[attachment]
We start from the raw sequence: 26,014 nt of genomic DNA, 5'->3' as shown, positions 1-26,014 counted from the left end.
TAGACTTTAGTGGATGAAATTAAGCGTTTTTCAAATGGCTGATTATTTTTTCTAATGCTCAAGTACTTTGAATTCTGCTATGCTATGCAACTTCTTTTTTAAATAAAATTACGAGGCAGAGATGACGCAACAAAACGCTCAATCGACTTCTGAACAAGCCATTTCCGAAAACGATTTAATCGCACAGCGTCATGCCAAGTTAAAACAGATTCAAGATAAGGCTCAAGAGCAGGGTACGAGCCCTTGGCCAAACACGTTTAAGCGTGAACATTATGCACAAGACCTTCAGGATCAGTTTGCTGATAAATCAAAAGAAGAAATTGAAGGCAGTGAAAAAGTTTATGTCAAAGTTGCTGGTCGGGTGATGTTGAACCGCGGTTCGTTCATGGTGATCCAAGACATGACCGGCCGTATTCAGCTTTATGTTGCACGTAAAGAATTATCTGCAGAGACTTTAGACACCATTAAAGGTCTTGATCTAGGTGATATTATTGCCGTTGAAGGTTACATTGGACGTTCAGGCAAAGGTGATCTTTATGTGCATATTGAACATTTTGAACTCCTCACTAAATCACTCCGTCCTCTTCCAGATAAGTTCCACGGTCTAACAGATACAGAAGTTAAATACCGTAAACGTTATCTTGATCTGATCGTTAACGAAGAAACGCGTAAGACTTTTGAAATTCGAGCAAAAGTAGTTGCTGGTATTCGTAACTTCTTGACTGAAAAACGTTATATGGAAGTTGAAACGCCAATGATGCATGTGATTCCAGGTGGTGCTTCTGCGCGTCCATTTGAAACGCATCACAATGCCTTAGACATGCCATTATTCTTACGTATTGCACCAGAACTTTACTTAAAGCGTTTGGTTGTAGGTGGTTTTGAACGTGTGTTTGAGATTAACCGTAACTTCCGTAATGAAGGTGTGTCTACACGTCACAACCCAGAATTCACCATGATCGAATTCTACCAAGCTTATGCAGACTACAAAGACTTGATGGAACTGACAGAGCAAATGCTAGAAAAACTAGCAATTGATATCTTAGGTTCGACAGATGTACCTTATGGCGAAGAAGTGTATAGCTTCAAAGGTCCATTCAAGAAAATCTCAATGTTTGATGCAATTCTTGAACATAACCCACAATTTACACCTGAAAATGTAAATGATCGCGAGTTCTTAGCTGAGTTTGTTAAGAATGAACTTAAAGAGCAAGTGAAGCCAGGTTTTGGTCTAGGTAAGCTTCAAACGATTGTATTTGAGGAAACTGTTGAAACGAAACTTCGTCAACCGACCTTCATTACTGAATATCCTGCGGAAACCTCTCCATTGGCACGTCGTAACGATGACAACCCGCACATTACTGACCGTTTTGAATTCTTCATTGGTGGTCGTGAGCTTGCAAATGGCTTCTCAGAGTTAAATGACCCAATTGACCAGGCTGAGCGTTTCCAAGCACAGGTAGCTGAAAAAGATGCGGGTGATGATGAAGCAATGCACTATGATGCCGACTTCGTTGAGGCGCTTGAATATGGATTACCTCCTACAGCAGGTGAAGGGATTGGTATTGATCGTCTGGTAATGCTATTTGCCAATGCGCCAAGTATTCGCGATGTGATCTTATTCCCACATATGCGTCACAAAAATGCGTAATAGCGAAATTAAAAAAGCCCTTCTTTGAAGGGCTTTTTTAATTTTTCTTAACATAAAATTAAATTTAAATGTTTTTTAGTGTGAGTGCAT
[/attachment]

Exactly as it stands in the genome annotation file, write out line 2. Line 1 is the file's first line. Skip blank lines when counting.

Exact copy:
TAGACTTTAGTGGATGAAATTAAGCGTTTTTCAAATGGCTGATTATTTTTTCTAATGCTCAAGTACTTTGAATTCTGCTATGCTATGCAACTTCTTTTTTAAATAAAATTACGAGGCAGAGATGACGCAACAAAACGCTCAATCGACTTCTGAACAAGCCATTTCCGAAAACGATTTAATCGCACAGCGTCATGCCAAGTTAAAACAGATTCAAGATAAGGCTCAAGAGCAGGGTACGAGCCCTTGGCCAAACACGTTTAAGCGTGAACATTATGCACAAGACCTTCAGGATCAGTTTGCTGATAAATCAAAAGAAGAAATTGAAGGCAGTGAAAAAGTTTATGTCAAAGTTGCTGGTCGGGTGATGTTGAACCGCGGTTCGTTCATGGTGATCCAAGACATGACCGGCCGTATTCAGCTTTATGTTGCACGTAAAGAATTATCTGCAGAGACTTTAGACACCATTAAAGGTCTTGATCTAGGTGATATTATTGCCGTTGAAGGTTACATTGGACGTTCAGGCAAAGGTGATCTTTATGTGCATATTGAACATTTTGAACTCCTCACTAAATCACTCCGTCCTCTTCCAGATAAGTTCCACGGTCTAACAGATACAGAAGTTAAATACCGTAAACGTTATCTTGATCTGATCGTTAACGAAGAAACGCGTAAGACTTTTGAAATTCGAGCAAAAGTAGTTGCTGGTATTCGTAACTTCTTGACTGAAAAACGTTATATGGAAGTTGAAACGCCAATGATGCATGTGATTCCAGGTGGTGCTTCTGCGCGTCCATTTGAAACGCATCACAATGCCTTAGACATGCCATTATTCTTACGTATTGCACCAGAACTTTACTTAAAGCGTTTGGTTGTAGGTGGTTTTGAACGTGTGTTTGAGATTAACCGTAACTTCCGTAATGAAGGTGTGTCTACACGTCACAACCCAGAATTCACCATGATCGAATTCTACCAAGCTTATGCAGACTACAAAGACTTGATGGAACTGACAGAGCAAATGCTAGAAAAACTAGCAATTGATATCTTAGGTTCGACAGATGTACCTTATGGCGAAGAAGTGTATAGCTTCAAAGGTCCATTCAAGAAAATCTCAATGTTTGATGCAATTCTTGAACATAACCCACAATTTACACCTGAAAATGTAAATGATCGCGAGTTCTTAGCTGAGTTTGTTAAGAATGAACTTAAAGAGCAAGTGAAGCCAGGTTTTGGTCTAGGTAAGCTTCAAACGATTGTATTTGAGGAAACTGTTGAAACGAAACTTCGTCAACCGACCTTCATTACTGAATATCCTGCGGAAACCTCTCCATTGGCACGTCGTAACGATGACAACCCGCACATTACTGACCGTTTTGAATTCTTCATTGGTGGTCGTGAGCTTGCAAATGGCTTCTCAGAGTTAAATGACCCAATTGACCAGGCTGAGCGTTTCCAAGCACAGGTAGCTGAAAAAGATGCGGGTGATGATGAAGCAATGCACTATGATGCCGACTTCGTTGAGGCGCTTGAATATGGATTACCTCCTACAGCAGGTGAAGGGATTGGTATTGATCGTCTGGTAATGCTATTTGCCAATGCGCCAAGTATTCGCGATGTGATCTTATTCCCACATATGCGTCACAAAAATGCGTAATAGCGAAATTAAAAAAGCCCTTCTTTGAAGGGCTTTTTTAATTTTTCTTAACATAAAATTAAATTTAAATGTTTTTTAGTGTGAGTGCAT